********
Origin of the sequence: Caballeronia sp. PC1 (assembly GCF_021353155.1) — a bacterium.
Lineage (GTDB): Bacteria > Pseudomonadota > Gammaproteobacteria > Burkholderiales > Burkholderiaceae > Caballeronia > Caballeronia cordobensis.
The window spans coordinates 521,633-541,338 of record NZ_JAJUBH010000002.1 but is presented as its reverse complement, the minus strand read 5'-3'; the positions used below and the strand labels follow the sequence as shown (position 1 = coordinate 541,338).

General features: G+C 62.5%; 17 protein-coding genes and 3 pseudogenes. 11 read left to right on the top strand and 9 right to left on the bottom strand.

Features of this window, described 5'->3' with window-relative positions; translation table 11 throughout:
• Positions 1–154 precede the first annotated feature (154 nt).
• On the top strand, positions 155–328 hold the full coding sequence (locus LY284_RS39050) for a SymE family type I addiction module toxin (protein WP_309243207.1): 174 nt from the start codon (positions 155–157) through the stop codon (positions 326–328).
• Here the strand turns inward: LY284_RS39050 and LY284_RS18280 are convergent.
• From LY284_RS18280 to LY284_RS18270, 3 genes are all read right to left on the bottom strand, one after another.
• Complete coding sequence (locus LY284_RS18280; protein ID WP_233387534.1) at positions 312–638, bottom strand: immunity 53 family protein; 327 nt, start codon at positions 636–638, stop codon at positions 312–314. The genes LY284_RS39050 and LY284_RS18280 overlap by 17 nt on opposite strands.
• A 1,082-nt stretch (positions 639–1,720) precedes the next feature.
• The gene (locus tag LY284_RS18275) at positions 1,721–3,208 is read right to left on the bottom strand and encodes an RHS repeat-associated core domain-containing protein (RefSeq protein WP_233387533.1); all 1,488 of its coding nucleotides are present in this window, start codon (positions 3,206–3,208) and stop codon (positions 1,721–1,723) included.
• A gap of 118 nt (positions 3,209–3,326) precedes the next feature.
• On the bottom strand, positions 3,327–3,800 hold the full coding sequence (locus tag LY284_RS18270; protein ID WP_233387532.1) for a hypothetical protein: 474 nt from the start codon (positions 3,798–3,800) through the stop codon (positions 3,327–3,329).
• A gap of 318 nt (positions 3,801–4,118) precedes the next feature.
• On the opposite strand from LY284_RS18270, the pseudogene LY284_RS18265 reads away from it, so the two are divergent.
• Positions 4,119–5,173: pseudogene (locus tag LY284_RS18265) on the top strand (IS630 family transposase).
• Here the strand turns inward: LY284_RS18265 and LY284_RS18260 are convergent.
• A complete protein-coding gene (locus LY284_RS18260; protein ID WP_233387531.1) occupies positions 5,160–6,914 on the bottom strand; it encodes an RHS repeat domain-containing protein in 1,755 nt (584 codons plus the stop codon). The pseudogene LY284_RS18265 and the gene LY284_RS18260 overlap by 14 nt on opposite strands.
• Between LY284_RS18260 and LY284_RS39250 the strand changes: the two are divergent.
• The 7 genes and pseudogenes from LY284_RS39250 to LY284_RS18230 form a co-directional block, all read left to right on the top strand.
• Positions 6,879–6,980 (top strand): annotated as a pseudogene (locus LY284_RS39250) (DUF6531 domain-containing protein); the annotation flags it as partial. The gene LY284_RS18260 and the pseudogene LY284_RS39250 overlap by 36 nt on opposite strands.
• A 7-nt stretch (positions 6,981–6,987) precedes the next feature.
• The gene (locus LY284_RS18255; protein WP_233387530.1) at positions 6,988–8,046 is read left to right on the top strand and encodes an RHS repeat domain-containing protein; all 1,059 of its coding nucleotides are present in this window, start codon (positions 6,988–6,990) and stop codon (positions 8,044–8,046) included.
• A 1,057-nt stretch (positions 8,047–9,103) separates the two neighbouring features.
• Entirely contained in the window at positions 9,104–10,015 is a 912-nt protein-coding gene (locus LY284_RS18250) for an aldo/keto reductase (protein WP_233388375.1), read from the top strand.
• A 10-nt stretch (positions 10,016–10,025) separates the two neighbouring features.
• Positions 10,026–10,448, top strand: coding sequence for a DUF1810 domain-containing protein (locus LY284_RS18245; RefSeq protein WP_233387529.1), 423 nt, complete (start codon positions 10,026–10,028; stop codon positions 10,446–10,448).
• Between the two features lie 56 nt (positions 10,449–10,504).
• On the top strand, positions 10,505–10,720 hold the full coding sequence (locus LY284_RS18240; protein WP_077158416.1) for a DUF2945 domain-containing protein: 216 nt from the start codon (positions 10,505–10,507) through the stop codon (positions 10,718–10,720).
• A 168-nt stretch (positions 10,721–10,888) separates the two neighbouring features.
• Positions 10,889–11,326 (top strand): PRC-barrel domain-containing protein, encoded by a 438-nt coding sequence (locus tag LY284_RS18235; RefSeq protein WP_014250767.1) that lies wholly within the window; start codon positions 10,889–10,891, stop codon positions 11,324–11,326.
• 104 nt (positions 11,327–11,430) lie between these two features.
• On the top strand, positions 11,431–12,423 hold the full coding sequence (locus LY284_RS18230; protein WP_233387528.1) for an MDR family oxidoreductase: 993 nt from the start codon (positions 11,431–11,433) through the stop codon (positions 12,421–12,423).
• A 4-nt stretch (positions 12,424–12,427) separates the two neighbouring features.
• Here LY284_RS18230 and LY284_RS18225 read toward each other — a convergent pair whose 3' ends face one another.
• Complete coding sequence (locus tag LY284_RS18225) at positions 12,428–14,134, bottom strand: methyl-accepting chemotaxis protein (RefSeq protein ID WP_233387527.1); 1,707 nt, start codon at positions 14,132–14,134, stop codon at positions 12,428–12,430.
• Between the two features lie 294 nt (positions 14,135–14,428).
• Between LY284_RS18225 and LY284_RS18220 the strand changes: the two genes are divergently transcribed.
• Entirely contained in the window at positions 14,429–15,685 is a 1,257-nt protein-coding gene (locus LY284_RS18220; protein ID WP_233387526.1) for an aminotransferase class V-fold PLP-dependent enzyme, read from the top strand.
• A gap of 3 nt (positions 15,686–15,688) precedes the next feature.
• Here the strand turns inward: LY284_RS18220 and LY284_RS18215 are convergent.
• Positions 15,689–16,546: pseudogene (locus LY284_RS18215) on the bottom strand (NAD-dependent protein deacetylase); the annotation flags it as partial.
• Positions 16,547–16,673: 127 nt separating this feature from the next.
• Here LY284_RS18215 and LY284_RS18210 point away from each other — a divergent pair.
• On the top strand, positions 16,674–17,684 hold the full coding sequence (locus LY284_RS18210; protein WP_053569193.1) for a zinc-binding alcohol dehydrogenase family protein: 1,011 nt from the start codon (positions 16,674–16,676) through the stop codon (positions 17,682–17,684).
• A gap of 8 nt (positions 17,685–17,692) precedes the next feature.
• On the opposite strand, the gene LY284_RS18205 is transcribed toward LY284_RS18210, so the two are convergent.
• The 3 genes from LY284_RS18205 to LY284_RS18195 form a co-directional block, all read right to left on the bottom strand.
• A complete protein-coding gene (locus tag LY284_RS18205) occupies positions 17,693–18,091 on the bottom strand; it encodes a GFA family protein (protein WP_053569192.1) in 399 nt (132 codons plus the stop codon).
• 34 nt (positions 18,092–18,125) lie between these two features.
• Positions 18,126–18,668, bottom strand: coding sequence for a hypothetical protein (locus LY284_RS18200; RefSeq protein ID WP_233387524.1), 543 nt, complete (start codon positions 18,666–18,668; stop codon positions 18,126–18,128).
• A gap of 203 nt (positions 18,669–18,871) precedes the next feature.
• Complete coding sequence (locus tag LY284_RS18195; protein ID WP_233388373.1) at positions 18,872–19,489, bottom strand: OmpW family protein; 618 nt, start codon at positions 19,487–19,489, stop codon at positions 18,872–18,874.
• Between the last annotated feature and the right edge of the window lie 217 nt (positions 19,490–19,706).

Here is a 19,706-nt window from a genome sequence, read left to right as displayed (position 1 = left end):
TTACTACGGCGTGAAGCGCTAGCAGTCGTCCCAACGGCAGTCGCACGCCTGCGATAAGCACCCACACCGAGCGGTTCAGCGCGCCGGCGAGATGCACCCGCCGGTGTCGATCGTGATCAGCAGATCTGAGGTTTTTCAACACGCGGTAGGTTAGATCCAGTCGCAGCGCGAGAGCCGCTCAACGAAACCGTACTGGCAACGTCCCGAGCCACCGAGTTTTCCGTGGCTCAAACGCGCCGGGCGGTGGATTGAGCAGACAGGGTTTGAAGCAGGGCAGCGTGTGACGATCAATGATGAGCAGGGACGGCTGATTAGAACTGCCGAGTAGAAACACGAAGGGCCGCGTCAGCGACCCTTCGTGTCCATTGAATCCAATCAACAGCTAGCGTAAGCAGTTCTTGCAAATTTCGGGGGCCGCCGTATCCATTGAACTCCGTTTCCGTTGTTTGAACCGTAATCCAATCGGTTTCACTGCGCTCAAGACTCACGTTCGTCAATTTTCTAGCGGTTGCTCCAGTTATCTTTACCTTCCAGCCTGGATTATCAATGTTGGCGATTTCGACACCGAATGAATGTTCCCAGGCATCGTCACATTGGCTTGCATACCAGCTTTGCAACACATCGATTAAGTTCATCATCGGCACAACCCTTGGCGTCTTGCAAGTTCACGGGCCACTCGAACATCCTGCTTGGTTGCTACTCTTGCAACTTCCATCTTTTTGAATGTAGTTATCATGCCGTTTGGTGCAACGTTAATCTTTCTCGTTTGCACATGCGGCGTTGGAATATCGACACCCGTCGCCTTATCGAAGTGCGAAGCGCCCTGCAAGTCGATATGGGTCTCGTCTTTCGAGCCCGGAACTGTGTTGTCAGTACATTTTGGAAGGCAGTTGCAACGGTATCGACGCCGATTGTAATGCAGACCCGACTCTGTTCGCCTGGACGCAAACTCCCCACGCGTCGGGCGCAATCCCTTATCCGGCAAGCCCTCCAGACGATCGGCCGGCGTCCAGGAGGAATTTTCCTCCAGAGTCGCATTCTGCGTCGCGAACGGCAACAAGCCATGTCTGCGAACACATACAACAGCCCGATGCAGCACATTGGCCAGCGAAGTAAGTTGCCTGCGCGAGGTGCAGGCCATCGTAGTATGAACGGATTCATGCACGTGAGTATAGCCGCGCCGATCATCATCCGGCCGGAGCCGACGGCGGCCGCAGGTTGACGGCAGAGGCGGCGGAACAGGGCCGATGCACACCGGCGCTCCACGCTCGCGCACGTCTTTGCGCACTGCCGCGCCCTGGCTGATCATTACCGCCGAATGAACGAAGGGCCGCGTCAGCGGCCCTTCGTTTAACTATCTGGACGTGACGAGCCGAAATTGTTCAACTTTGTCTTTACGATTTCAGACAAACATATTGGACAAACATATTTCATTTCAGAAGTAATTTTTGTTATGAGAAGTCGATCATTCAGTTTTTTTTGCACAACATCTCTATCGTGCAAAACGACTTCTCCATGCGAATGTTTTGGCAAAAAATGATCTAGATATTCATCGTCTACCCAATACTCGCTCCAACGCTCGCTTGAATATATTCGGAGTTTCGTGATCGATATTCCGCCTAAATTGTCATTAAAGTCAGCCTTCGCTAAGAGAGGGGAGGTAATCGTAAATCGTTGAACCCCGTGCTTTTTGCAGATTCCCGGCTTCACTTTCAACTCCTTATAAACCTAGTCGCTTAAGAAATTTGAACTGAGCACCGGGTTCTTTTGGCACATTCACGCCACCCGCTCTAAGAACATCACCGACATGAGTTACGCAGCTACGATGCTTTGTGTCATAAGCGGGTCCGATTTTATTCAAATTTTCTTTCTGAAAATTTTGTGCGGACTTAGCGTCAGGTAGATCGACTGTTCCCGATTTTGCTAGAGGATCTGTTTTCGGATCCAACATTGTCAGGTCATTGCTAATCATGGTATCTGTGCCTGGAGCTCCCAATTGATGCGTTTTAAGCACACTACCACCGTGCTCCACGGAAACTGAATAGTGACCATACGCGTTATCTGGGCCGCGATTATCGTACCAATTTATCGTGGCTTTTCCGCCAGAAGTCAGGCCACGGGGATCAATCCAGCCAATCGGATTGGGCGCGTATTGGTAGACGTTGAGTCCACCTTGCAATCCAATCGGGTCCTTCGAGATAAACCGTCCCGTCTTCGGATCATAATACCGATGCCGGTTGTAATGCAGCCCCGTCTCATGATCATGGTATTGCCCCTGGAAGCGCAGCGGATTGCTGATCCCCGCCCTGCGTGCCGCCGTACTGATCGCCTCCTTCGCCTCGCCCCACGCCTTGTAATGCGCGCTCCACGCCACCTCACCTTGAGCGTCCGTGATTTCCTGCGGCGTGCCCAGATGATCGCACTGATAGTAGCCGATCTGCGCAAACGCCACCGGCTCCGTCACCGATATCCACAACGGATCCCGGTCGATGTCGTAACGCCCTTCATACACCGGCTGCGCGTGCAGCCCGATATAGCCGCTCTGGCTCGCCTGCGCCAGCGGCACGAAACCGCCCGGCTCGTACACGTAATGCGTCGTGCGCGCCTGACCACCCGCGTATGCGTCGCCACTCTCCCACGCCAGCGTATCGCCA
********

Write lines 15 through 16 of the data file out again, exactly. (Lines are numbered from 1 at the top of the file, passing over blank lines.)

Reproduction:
• A gap of 318 nt (positions 3,801–4,118) precedes the next feature.
• On the opposite strand from LY284_RS18270, the pseudogene LY284_RS18265 reads away from it, so the two are divergent.